Sense and Nonsense: To Teach All Nations

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The Catholic Church teaches that everyone ought to know certain things about God, man, and the world. This position—factually, not arrogantly, held—means that, now as in centuries past, concentrated effort must be made to bring this knowledge to others whatever their political or cultural condition. As Pope John Paul II put it on World Mission Sunday (May 19, 2002) and repeated in his address to the Italian Parliament (November 14, 2002), “The evangelizing mission of the Church is essentially the announcement of God’s love, mercy, and forgiveness revealed to mankind through the life, death, and resurrection of Jesus Christ, our Lord.” The pope noted that the number of “unevangelized” has almost doubled since Vatican II. This figure probably does not include the lukewarm practice of the Faith in lands where there are or were large numbers of Catholics. The decline in population in Spain, Italy, France, and other Catholic countries is astonishing.

How do we make Catholicism known? The modern world is full of civil and cultural rules that inhibit evangelization efforts. The Church often reaffirms religious liberty as a constitutional principle in all modern states. Unfortunately, the political and cultural impediments put in the way of the Church’s mission ad gentes are unreported or downplayed. Muslim lands are for all practical purposes closed. India allows Catholics to remain what they are, but any sign of significant growth in their numbers there meets strong resistance—even persecution at times. China is as closed a society as exists on earth. Islam, India, and China constitute about three-fifths of the current world population. Within traditional Catholic lands, moreover, other Christian bodies evangelize not pagans but Catholics, often successfully. Protestant missions suffer the same impediments as the Church when it comes to other lands controlled by modern states. The African Church shows signs of life, but the whole condition of the Continent is not very hopeful.

From within theology, often as a result of the impasse over ever reaching the vast majority of the world population, theories arise about “anonymous Christians” or the salvific validity of other religious rites or the subjective conscience—all such theories claiming that God will take good will into consideration. Thus, no pressing need to evangelize exists. Indeed, it may be harmful. The result is that evangelization is increasingly seen as unnecessary, even though the lack of missionary interest is understood to be a sign of a lack of faith. Besides, the West, often associated with Christianity, is considered to be, and often is, decadent, so that what it does present outside itself only undermines the older and more honorable faiths or customs.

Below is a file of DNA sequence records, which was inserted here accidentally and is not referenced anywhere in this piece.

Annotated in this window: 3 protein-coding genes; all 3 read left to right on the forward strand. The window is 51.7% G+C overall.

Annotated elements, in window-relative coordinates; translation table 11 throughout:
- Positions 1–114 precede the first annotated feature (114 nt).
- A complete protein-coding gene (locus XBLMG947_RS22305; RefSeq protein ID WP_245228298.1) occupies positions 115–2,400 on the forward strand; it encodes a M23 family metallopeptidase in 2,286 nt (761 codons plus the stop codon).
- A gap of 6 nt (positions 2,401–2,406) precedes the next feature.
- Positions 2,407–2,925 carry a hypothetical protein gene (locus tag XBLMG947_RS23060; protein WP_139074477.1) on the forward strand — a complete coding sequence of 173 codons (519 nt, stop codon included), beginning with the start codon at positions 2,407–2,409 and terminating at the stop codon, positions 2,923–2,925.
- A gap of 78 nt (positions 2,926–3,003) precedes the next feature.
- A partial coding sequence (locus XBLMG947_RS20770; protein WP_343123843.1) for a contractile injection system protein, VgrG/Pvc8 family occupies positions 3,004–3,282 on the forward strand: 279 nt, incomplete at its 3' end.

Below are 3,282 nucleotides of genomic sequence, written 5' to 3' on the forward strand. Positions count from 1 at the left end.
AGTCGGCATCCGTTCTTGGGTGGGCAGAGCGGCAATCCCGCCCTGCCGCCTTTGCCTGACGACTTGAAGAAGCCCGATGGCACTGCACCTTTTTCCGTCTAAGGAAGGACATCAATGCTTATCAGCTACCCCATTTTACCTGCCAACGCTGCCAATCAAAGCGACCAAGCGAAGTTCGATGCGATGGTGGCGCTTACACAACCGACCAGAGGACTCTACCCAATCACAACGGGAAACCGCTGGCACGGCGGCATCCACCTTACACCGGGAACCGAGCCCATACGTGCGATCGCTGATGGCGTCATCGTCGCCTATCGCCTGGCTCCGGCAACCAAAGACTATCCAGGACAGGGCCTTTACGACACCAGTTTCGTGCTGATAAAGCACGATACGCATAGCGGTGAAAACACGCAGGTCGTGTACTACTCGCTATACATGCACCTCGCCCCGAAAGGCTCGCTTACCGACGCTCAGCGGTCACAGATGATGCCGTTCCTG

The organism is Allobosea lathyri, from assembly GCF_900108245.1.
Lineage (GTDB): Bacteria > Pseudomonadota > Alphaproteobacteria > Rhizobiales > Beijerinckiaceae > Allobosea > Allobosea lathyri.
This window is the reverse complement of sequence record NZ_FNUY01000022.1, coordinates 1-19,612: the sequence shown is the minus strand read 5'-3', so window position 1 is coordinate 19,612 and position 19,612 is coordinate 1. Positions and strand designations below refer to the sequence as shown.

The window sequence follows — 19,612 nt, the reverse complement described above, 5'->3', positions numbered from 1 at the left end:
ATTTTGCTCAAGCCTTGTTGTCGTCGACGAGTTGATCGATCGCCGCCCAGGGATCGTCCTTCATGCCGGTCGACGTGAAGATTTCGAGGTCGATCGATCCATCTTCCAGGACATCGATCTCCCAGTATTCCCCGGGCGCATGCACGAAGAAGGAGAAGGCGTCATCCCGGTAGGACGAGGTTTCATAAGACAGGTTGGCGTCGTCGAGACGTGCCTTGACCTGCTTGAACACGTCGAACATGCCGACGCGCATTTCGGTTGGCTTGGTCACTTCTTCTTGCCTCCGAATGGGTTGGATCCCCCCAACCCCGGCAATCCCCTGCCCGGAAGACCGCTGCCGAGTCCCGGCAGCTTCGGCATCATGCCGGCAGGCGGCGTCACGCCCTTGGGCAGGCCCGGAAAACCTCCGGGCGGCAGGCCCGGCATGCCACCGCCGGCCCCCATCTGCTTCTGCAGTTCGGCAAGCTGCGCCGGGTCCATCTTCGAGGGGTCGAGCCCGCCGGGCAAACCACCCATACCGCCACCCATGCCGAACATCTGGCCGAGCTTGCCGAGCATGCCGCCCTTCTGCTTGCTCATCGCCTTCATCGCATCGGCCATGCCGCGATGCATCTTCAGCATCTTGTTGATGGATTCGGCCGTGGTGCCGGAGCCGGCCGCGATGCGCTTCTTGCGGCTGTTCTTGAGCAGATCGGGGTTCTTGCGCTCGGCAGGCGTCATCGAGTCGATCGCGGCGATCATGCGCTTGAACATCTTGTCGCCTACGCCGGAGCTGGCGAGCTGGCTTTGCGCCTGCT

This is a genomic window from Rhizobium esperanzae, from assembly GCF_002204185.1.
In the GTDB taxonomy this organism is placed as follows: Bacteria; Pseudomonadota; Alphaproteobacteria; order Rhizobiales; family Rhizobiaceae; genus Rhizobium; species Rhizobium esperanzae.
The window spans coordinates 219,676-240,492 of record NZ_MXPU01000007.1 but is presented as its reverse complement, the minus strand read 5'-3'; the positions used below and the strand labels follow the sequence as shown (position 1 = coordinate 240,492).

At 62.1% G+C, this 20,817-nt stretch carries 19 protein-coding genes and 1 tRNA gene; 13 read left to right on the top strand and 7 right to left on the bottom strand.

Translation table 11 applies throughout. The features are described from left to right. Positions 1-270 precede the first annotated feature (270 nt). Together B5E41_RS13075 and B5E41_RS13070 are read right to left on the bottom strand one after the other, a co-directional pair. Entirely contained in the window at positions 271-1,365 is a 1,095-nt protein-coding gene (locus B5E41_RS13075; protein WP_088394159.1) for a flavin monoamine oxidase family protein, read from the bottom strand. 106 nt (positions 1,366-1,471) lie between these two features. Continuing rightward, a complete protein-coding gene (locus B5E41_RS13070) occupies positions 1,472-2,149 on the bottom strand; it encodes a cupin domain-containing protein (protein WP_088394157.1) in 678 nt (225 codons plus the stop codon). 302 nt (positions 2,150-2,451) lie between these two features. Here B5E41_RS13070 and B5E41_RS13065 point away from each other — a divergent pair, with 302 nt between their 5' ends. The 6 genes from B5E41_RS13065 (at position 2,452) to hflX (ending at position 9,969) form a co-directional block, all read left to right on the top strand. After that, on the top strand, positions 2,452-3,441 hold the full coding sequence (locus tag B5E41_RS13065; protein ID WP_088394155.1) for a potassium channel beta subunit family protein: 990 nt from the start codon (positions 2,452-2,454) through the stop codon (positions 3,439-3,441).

Francis Cardinal George, reflecting on the tenth anniversary of Redemptoris Missio, cited two common excuses for not wanting to make the Faith known: (1) Religious freedom means respect for what people already hold, so no direct effort to convert people should be tolerated, and (2) Everyone can be saved without the Faith (L’Osservatore Romano, October 30, 2002). The pope’s response to such views, the cardinal points out, is based on liberty: “Every single person has a right to hear the truth of the Gospel.” Church involvement in human development is not enough. The pope himself remarked to Brazilian bishops recently: “It is not charity to leave others in the dark with respect to the truth: It is not charity to feed the poor or visit the sick and offer them human resources without speaking to them of the Word that saves” (L’Osservatore Romano, English, November 6, 2002). Often, the faith is presented in purely pragmatic terms: “If you believe, you will have abundance.” But too many examples exist of economic abundance and little faith. The pope always has his priorities right.

 

In his World Mission Message, the Holy Father affirmed: “The main road of mission is sincere dialogue…. [But dialogue] is not an end in itself. Dialogue, instead, speaks to the others with respect and understanding, stating the principles in which we believe and proclaiming with love the most profound truths of the faith, which are joy, hope, and meaning of life.” But will we be allowed this kind of dialogue?

Ironically, the Church is ready to converse, but few are prepared or willing to respond—and too often this unwillingness is backed by coercion. The Church has never had her intellectual house in better order, however much of the deeds of bishops and clergy have obscured this fact (and they have obscured it). As Robert Royal has shown in The Catholic Martyrs of the Twentieth Century, martyrs we have, even in abundance. What we are dealing with today is something different. It has to do with a refusal to hear the truth and a willingness to enforce that refusal.

Rev. James V. Schall, S.J.

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Rev. James V. Schall, S.J., (1928-2019) taught government at the University of San Francisco and Georgetown University until his retirement in 2012. Besides being a regular Crisis columnist since 1983, Fr. Schall wrote nearly 50 books including The Mind That Is Catholic from Catholic University of America Press; Remembering Belloc from St. Augustine Press; and Reasonable Pleasures from Ignatius Press. His later books include A Line Through the Human Heart: On Sinning and Being Forgiven (2016) and On the Principles of Taxing Beer and Other Brief Philosophical Essays (2017). His last books are Catholicism and Intelligence (Emmaus Road, 2017); The Universe We Think In (CUA Press, 2018); Run That By Me Again (Tan, 2018) and The Reason for the Season (Sophia Institute Press, 2018).

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